Azov campaignTaganrog, Russia
In early 1855, the allied Anglo-French commanders decided to send an Anglo-French naval squadron into the Azov Sea to undermine Russian communications and supplies to besieged Sevastopol. On 12 May 1855, Anglo-French warships entered the Kerch Strait and destroyed the coast battery of the Kamishevaya Bay. Once through the Kerch Strait, British and French warships struck at every vestige of Russian power along the coast of the Sea of Azov. Except for Rostov and Azov, no town, depot, building or fortification was immune from attack, and Russian naval power ceased to exist almost overnight. This Allied campaign led to a significant reduction in supplies flowing to the besieged Russian troops at Sevastopol.
On 21 May 1855, the gunboats and armed steamers attacked the seaport of Taganrog, the most important hub near Rostov on Don. The vast amounts of food, especially bread, wheat, barley and rye. that were amassed in the city after the outbreak of war were prevented from being exported.
The Governor of Taganrog, Yegor Tolstoy, and Lieutenant-General Ivan Krasnov refused an allied ultimatum by responding, "Russians never surrender their cities". The Anglo-French squadron bombarded Taganrog for more than six hours and landed 300 troops near the Old Stairway in the centre of Taganrog, but they were thrown back by Don Cossacks and a volunteer corps.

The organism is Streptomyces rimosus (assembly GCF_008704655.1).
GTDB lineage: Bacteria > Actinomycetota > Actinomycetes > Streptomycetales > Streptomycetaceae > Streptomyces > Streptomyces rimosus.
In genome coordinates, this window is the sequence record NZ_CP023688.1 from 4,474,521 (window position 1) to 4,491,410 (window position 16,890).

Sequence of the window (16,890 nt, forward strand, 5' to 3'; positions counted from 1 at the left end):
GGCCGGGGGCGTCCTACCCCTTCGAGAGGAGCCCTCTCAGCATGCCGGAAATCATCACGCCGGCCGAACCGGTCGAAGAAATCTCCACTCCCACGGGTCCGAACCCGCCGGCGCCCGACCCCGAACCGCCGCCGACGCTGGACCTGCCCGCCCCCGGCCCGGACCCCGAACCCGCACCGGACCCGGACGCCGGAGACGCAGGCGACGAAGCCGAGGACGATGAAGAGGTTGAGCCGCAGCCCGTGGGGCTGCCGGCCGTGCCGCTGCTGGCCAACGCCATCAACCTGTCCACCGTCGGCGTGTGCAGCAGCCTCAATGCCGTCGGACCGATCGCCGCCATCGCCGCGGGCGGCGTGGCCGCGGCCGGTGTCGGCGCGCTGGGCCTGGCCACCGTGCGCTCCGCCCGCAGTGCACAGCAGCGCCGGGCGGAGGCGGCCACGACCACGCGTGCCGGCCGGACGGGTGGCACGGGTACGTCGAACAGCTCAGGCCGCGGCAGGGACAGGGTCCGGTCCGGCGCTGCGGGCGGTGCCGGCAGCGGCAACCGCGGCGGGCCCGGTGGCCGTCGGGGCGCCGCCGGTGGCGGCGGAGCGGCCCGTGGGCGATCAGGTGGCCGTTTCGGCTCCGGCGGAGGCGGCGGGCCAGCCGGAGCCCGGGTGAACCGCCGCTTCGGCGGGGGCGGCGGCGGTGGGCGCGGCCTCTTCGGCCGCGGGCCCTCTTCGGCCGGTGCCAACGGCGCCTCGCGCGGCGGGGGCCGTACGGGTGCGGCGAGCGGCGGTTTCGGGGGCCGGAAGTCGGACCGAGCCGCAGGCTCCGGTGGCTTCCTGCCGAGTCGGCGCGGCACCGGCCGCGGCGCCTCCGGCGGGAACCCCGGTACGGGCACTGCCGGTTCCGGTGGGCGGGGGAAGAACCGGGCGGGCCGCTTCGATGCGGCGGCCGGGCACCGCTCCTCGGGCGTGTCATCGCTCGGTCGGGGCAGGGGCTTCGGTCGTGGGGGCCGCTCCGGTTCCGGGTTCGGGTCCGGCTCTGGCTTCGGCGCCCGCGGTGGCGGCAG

In July 1855, the allied squadron tried to go past Taganrog to Rostov-on-Don by entering the River Don through the Mius River. On 12 July 1855 HMS Jasper grounded near Taganrog thanks to a fisherman who moved buoys into shallow water. The Cossacks captured the gunboat with all of its guns and blew it up. The third siege attempt was made 19–31 August 1855, but the city was already fortified, and the squadron could not approach close enough for landing operations. The allied fleet left the Gulf of Taganrog on 2 September 1855, with minor military operations along the Azov Sea coast continuing until late 1855.